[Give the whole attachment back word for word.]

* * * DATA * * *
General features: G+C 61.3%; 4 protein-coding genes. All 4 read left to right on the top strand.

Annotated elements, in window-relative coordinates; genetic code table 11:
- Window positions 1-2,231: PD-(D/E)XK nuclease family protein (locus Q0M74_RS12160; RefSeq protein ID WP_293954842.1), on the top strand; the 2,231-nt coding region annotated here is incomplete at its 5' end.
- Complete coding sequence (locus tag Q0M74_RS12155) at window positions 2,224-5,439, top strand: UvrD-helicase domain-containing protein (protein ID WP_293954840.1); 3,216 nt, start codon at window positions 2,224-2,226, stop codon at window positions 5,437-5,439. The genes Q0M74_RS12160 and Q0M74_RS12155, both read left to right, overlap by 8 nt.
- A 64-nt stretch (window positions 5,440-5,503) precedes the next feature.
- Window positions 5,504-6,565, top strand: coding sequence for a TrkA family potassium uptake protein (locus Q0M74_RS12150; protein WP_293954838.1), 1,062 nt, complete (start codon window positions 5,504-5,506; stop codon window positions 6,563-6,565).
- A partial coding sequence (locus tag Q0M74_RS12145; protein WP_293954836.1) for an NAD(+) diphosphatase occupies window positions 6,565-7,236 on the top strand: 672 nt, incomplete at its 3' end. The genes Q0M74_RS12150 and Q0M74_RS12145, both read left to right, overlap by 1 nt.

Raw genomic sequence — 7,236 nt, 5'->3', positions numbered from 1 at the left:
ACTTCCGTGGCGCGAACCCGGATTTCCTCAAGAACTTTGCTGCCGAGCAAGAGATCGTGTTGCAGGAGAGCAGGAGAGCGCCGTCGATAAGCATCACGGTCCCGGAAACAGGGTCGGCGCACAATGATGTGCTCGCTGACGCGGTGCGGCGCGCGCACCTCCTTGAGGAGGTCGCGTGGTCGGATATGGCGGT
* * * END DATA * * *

General features: G+C 61.3%; 4 protein-coding genes. All 4 read left to right on the top strand.

Annotated elements, in window-relative coordinates; genetic code table 11:
- Window positions 1-2,231: PD-(D/E)XK nuclease family protein (locus Q0M74_RS12160; RefSeq protein ID WP_293954842.1), on the top strand; the 2,231-nt coding region annotated here is incomplete at its 5' end.
- Complete coding sequence (locus tag Q0M74_RS12155) at window positions 2,224-5,439, top strand: UvrD-helicase domain-containing protein (protein ID WP_293954840.1); 3,216 nt, start codon at window positions 2,224-2,226, stop codon at window positions 5,437-5,439. The genes Q0M74_RS12160 and Q0M74_RS12155, both read left to right, overlap by 8 nt.
- A 64-nt stretch (window positions 5,440-5,503) precedes the next feature.
- Window positions 5,504-6,565, top strand: coding sequence for a TrkA family potassium uptake protein (locus Q0M74_RS12150; protein WP_293954838.1), 1,062 nt, complete (start codon window positions 5,504-5,506; stop codon window positions 6,563-6,565).
- A partial coding sequence (locus tag Q0M74_RS12145; protein WP_293954836.1) for an NAD(+) diphosphatase occupies window positions 6,565-7,236 on the top strand: 672 nt, incomplete at its 3' end. The genes Q0M74_RS12150 and Q0M74_RS12145, both read left to right, overlap by 1 nt.

Raw genomic sequence — 7,236 nt, 5'->3', positions numbered from 1 at the left:
ACTTCCGTGGCGCGAACCCGGATTTCCTCAAGAACTTTGCTGCCGAGCAAGAGATCGTGTTGCAGGAGAGCAGGAGAGCGCCGTCGATAAGCATCACGGTCCCGGAAACAGGGTCGGCGCACAATGATGTGCTCGCTGACGCGGTGCGGCGCGCGCACCTCCTTGAGGAGGTCGCGTGGTCGGATATGGCGGT